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by Peter Wright, NTP, CGP

If you follow conventional dietary advise your diet may be falling short of what your body needs for optimum health.  Comparing your diet to the principles followed by traditional cultures is a great way to see how your diet stacks up.   

Are you eating a healthy diet?

Are you ready for 20 questions?  Compare what you typically eat to the list below.

This following list was reprinted from the book “Eat Fat, Lose Fat” by Dr. Mary Enig and Sally Fallon.  I strongly recommend the book.

Principles of Healthy Traditional Diets

Eat whole, unprocessed foods. 

Eat beef, lamb, game, organ meats, poultry, and eggs from pasture-fed animals.

Eat wild (not farm-raised) fish, shellfish, and fish roe from unpolluted waters.

Eat full-fat milk products from pasture-fed cows, preferably raw and/or fermented, such as raw milk, whole yogurt, kefir, cultured butter, whole raw cheeses, and fresh and sour cream.

Use animal fats, especially butter, liberally.  

Use traditional vegetable oils only—extra-virgin olive oil, expeller-pressed sesame oil, small amounts of expeller-pressed flax oil, and the tropical oils—coconut oil and palm oil.

Eat fresh fruits and vegetables—preferably organic—in salads and soups, or lightly steamed with butter. 

Use whole grains, legumes, and nuts that have been prepared by soaking, sprouting, or sour leavening. 

Include enzyme-enhanced lacto-fermented vegetables, fruits, beverages, and condiments in your diet on a regular basis.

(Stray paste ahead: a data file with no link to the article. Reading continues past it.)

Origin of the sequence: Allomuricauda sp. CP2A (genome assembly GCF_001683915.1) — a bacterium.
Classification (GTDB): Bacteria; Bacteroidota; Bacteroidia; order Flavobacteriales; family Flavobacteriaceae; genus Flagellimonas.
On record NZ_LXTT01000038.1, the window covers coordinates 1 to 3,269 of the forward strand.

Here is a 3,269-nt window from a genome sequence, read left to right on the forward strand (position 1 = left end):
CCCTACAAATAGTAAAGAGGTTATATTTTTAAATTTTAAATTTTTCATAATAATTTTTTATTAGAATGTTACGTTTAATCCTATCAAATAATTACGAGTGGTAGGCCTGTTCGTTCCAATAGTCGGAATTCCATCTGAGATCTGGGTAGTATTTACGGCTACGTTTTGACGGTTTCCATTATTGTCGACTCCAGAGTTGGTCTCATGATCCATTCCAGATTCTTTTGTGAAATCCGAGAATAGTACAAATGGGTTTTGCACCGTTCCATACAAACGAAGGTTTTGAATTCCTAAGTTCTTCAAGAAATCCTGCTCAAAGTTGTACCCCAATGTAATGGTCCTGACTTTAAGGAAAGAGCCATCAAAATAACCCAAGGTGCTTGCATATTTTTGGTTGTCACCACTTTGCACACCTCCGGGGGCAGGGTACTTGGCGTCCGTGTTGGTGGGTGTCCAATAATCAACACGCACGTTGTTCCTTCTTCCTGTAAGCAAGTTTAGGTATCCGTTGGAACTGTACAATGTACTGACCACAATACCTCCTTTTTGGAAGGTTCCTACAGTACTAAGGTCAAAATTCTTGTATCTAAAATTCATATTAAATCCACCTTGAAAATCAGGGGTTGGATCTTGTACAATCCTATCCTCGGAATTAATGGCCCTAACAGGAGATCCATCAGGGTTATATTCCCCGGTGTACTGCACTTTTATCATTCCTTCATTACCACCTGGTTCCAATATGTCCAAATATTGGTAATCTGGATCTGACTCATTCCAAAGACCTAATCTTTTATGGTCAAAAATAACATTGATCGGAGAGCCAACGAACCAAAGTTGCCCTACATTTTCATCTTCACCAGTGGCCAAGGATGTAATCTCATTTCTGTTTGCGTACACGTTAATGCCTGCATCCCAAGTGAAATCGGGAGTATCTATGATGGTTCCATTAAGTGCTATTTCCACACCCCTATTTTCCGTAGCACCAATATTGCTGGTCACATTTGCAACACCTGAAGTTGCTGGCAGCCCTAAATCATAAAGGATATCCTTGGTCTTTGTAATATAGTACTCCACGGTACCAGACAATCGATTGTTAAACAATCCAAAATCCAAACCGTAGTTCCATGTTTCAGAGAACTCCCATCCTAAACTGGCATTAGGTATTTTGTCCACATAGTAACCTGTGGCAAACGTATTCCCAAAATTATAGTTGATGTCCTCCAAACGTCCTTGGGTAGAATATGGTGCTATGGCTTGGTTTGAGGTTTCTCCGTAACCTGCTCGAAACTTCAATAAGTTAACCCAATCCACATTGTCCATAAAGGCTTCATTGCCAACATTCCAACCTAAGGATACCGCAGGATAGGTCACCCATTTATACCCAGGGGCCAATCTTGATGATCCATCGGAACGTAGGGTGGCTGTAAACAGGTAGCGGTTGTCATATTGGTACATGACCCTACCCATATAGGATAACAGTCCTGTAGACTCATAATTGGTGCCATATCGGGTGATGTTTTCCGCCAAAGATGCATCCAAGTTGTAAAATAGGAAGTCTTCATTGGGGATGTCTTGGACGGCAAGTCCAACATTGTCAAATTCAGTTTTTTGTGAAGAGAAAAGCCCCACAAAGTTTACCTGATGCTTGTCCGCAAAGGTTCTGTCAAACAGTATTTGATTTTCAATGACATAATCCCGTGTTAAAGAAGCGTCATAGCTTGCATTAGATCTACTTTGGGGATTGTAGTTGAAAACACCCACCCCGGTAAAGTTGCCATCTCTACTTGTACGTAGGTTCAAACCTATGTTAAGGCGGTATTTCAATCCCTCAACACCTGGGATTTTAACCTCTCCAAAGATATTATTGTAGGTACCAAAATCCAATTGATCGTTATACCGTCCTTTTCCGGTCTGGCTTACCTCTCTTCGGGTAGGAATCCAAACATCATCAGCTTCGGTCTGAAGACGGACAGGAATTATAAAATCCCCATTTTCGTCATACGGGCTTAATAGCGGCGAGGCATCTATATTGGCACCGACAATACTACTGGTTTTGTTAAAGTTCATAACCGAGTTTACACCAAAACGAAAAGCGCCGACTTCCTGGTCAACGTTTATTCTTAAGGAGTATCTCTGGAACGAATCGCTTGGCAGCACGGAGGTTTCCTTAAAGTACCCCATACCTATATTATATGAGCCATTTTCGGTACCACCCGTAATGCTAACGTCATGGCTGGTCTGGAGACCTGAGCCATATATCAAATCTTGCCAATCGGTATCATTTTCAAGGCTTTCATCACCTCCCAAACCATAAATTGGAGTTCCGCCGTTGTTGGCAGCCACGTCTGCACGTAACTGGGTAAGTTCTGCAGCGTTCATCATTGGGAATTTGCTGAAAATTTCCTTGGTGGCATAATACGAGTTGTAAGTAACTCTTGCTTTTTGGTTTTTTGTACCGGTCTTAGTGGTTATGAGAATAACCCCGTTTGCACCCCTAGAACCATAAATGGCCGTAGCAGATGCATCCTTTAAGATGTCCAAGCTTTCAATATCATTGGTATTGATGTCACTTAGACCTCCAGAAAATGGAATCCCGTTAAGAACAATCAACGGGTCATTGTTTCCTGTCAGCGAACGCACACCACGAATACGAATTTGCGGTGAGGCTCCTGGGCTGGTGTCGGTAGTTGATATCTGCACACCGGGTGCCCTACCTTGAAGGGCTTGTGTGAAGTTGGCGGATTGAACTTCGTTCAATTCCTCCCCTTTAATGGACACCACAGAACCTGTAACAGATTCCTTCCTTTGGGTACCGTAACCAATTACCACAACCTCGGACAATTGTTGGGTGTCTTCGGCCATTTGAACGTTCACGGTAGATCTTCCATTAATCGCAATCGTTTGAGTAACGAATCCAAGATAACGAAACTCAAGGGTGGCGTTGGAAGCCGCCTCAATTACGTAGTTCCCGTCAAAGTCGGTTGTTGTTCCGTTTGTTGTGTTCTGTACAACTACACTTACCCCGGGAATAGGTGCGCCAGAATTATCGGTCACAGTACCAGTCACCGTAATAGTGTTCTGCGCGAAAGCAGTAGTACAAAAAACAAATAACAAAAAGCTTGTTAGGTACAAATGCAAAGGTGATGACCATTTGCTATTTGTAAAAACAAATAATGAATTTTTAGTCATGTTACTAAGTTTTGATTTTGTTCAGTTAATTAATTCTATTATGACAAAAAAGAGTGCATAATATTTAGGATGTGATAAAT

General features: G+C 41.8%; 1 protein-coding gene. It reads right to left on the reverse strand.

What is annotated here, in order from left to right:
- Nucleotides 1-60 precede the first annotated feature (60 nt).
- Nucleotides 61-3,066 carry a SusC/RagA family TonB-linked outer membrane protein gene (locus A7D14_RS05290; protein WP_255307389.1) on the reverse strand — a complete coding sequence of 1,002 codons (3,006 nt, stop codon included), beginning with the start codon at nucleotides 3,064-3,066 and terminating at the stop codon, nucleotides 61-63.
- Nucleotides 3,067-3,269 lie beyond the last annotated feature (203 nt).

Prepare homemade meat stocks from the bones of chicken, beef, lamb, and fish and use liberally in soups, stews, and sauces. 

Use filtered water for cooking and drinking. 

Use unrefined salt and a variety of herbs and spices for food interest and appetite stimulation. 

Make your own salad dressing using raw vinegar and natural, traditional oils. 

Use natural sweeteners in moderation, such as raw honey, maple syrup, date sugar, coconut sugar, dehydrated cane sugar juice (sold as Rapadura or sucanat), and stevia powder. 

If you drink alcohol, use only unpasteurized wine or beer very moderately with meals. 

Cook only in stainless-steel, cast-iron, glass, or good-quality enamel— don’t use aluminum cookware. 

Do not use a microwave oven. 

Use only natural, food-based supplements. 

Get plenty of sleep, exercise, and natural light. 

Think positive thoughts and practice forgiveness. 
So, how does your diet stack up?  Eating better can be a real challenge, but if you keep making small changes you can get there.  
Don’t try to do everything on the list all at once.  Just pick one thing from the list and integrate it into your life.  Once you have that under your belt, pick another item from the list.  Remember, you have the rest of your life to get healthy.  Take a small step in the right direction every day.  Your body will thank you!
Peter Wright, NTP, CGP

Peter Wright, NTP, CGP

I’m on a mission to help you prevent and reverse chronic illness by utilizing nutrition to restore your body’s natural balance.

Contact me directly for a free 30 minute consultation.
Peter Wright, NTP, CGP

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